Hyundai and Kia have recalled more than 1 Million vehicles due to engine defects that could potentially induce vehicle fires. Reportedly, both Korean auto manufacturers are going through federal investigation to find whether they could have or not done a better job.
The U.S. Attorney’s Office for the Southern District, New York has started probing into how Hyundai and Kia deal with its engine-defect problem, Reuters reported. The U.S. DOJ (Department of Justice) is working along with the NHTSA (National Highway Traffic Safety Administration) on the investigation. The DOJ spokesperson stated to Reuters that while charges are definitely possible, they are not a given, but both the auto manufacturers could be made to compensate some “hefty fines” if things go in that direction. In the past, Toyota has agreed to a $1.2 Billion settlement with the U.S. administration for its “unintended acceleration” fiasco and Volkswagen got slapped with a $4.3 Billion fine for its part in dieselgate. This whole thing was started in 2015 when Hyundai recalled 470,000 vehicles operational with the “Theta II” engine since manufacturing remains could create engine problems. Following that recall, an informant from South Korea went to Washington for claiming that Hyundai and Kia could have recalled additional cars, which initiated the probe.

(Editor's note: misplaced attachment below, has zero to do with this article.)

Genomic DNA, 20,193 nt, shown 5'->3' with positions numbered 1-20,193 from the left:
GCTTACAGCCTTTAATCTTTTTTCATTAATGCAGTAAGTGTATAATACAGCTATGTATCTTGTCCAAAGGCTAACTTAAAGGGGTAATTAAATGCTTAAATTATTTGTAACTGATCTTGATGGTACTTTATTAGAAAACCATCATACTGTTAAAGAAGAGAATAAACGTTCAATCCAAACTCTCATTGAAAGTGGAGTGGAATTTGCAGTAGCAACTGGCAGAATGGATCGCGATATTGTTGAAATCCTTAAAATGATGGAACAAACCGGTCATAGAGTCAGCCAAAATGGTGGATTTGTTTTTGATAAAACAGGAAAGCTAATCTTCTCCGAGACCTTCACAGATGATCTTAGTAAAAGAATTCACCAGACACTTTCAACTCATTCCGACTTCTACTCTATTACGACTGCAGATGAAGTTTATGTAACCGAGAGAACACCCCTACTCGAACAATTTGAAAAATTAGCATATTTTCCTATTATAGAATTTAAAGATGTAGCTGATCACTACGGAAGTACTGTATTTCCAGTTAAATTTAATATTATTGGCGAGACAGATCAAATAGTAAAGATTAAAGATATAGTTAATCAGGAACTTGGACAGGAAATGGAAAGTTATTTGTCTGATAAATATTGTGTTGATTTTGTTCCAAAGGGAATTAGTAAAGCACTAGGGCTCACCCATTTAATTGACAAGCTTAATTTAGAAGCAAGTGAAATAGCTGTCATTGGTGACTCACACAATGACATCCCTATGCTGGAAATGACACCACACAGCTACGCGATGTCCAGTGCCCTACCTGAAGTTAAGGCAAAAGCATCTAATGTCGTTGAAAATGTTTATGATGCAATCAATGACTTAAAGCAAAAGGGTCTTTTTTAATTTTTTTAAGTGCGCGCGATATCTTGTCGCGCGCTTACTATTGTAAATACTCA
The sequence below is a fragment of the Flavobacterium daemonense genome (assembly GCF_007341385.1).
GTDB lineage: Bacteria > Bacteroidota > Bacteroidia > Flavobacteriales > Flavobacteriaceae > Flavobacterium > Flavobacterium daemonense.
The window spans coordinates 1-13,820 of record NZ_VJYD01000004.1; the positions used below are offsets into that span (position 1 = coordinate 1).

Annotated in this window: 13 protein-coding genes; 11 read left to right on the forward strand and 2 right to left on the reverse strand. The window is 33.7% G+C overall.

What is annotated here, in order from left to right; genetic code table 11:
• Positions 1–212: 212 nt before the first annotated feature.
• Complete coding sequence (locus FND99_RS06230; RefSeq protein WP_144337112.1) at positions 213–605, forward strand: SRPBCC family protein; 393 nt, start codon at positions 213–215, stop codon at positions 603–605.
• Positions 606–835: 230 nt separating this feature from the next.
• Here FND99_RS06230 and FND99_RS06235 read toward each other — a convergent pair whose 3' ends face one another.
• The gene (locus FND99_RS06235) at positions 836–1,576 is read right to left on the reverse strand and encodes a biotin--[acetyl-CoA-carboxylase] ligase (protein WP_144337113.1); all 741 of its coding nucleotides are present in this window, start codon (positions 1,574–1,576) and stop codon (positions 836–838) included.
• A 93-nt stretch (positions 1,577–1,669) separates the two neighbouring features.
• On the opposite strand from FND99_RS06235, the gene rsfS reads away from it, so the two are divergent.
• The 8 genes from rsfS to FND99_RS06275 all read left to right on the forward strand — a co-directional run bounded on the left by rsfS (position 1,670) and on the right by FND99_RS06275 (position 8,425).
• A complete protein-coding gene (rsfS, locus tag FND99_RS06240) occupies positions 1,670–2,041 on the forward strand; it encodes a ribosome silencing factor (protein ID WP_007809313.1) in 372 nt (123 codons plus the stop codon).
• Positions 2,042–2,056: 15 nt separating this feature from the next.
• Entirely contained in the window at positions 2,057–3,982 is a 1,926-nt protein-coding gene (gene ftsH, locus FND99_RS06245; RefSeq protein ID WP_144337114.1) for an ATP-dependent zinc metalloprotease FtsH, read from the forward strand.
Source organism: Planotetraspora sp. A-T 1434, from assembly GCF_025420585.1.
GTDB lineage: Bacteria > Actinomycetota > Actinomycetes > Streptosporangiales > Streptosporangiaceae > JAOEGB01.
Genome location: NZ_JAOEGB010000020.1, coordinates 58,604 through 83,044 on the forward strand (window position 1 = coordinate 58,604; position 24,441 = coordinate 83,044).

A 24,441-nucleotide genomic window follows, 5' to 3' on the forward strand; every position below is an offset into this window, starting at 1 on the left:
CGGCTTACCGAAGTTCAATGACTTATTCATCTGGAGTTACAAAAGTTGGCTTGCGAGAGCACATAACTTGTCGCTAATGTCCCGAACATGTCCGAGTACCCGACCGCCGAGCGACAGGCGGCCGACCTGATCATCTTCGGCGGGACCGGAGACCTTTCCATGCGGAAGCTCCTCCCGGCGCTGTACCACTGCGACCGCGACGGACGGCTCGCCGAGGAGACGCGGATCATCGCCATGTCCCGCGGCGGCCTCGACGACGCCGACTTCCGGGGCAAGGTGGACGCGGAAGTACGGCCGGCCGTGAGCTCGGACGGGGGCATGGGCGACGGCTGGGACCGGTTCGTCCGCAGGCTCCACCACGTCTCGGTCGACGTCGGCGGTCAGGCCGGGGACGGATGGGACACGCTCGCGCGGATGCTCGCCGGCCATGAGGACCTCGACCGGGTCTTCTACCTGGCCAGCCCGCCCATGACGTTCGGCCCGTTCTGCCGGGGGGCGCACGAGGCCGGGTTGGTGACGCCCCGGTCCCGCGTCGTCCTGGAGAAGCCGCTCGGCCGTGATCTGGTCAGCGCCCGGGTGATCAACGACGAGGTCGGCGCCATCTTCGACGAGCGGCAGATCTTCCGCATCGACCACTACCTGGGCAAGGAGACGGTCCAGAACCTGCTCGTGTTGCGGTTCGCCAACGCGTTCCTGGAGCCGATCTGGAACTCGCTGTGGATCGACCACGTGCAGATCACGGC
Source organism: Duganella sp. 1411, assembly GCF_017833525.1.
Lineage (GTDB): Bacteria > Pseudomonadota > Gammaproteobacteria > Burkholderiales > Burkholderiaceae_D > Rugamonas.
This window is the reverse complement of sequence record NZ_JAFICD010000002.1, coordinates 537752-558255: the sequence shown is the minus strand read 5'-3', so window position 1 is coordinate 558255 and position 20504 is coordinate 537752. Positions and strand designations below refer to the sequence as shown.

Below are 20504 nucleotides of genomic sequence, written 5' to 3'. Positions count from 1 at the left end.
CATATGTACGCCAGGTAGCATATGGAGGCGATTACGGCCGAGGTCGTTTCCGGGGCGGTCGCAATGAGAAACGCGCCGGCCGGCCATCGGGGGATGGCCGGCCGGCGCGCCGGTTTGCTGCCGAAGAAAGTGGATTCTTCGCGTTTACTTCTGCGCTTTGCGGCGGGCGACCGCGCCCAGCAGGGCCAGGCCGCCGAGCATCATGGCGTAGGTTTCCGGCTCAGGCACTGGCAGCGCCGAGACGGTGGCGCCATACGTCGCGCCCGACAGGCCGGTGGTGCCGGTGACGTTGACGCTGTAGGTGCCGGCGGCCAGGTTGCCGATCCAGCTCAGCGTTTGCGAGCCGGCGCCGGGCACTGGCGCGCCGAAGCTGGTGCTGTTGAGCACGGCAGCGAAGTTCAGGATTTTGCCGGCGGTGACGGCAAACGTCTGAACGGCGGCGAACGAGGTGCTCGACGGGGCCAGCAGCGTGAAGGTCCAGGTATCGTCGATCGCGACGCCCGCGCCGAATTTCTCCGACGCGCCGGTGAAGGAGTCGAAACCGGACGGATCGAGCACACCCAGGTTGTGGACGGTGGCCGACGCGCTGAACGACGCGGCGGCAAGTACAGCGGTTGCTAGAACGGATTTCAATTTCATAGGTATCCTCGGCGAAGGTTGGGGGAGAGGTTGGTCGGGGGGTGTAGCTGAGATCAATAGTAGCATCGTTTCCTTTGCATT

Recently, Hyundai was also in news for considering a significant upgradation of one of its plant. The head of Hyundai said in an interview that Montgomery’s plant is being intended for a major expansion. The company wants to increase its non-sedan offerings in the SUV-ambitious North American market, but the present manufacturing line in Montgomery can only manage three models. Currently, two of them are sedans such as Sonata and Elantra. Won-Hee Lee—CEO of Hyundai Motor Company—told to Automotive News, “Currently there is a capacity of producing 390,000 totally, but if we want to manufacture four or five models we require additional investment to upgrade our production line. If we put in pickup production in the U.S. plant, we need to spend a significant amount of money.”